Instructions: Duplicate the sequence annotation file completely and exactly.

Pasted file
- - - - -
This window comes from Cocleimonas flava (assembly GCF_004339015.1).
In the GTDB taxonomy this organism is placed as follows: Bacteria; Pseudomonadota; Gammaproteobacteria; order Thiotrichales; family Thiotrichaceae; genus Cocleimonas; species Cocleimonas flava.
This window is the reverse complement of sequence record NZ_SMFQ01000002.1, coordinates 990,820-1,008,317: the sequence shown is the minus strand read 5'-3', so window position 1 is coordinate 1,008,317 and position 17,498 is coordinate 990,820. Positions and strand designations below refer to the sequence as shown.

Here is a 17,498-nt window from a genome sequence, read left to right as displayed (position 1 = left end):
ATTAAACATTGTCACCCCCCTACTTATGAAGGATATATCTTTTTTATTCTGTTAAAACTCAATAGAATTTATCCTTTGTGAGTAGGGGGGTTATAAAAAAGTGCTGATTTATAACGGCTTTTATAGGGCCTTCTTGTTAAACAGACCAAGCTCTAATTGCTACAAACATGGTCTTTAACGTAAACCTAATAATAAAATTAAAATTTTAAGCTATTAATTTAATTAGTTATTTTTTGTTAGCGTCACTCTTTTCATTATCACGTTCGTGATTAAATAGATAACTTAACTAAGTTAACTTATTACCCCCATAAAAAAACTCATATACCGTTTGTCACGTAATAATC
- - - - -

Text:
This window comes from Cocleimonas flava (assembly GCF_004339015.1).
In the GTDB taxonomy this organism is placed as follows: Bacteria; Pseudomonadota; Gammaproteobacteria; order Thiotrichales; family Thiotrichaceae; genus Cocleimonas; species Cocleimonas flava.
This window is the reverse complement of sequence record NZ_SMFQ01000002.1, coordinates 990,820-1,008,317: the sequence shown is the minus strand read 5'-3', so window position 1 is coordinate 1,008,317 and position 17,498 is coordinate 990,820. Positions and strand designations below refer to the sequence as shown.

Here is a 17,498-nt window from a genome sequence, read left to right as displayed (position 1 = left end):
ATTAAACATTGTCACCCCCCTACTTATGAAGGATATATCTTTTTTATTCTGTTAAAACTCAATAGAATTTATCCTTTGTGAGTAGGGGGGTTATAAAAAAGTGCTGATTTATAACGGCTTTTATAGGGCCTTCTTGTTAAACAGACCAAGCTCTAATTGCTACAAACATGGTCTTTAACGTAAACCTAATAATAAAATTAAAATTTTAAGCTATTAATTTAATTAGTTATTTTTTGTTAGCGTCACTCTTTTCATTATCACGTTCGTGATTAAATAGATAACTTAACTAAGTTAACTTATTACCCCCATAAAAAAACTCATATACCGTTTGTCACGTAATAATC